For the first time since 1990 Germany clinched the World Cup title as Mario Gotze’s moment of magic beat Argentina in extra time. They deserved this one. Big time. They were the top scorers in the tournament with 18 goals, smashed the host nation 7-1 in the semifinal and this squad has been on the edge of greatness for so long. Finally they won a trophy by winning the World Cup in Brazil. Here is all you need to know about Germany’s new national hero, Gotze.

Three bites, you’re out…

Luis Suarez lost the plot in Uruguay’s 1-0 win over Italy in the group stages. Off the ball he ran past Giorgio Chiellini and bit the Italian defender. That’s right, not for the first or second time in his career, but the third, Suarez sunk his teeth into an opponent. It was disgusting, despicable and downright disgraceful. Suarez was handed a four-month ban by FIFA, fined over $100,000 and missed the rest or Uruguay’s World Cup (their round of 16 game where Colombia taught them a lesson). He has since been sold to Barcelona for $130 million by Liverpool, who haven’t publicly lambasted Suarez but another bite was likely the final straw.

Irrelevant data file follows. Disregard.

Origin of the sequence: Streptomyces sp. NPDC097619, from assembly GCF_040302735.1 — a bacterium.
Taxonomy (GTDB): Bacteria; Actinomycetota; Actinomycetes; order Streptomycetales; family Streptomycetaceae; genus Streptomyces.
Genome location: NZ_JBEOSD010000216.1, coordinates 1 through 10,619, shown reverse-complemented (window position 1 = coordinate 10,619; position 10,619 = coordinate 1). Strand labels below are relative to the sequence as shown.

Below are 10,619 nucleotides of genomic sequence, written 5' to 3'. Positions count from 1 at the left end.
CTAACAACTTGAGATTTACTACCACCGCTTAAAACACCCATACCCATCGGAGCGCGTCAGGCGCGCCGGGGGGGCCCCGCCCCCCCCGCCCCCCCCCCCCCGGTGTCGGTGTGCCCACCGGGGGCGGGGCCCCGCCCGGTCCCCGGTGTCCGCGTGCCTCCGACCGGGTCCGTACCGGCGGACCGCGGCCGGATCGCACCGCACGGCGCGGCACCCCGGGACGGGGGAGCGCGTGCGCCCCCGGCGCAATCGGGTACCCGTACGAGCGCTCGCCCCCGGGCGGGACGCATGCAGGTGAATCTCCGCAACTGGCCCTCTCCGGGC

source: Getty Images
Suarez bit Italian defender Chiellini as the Uruguayan bit another player for the third-time in his career.

Chile, Colombia showcase South American depth…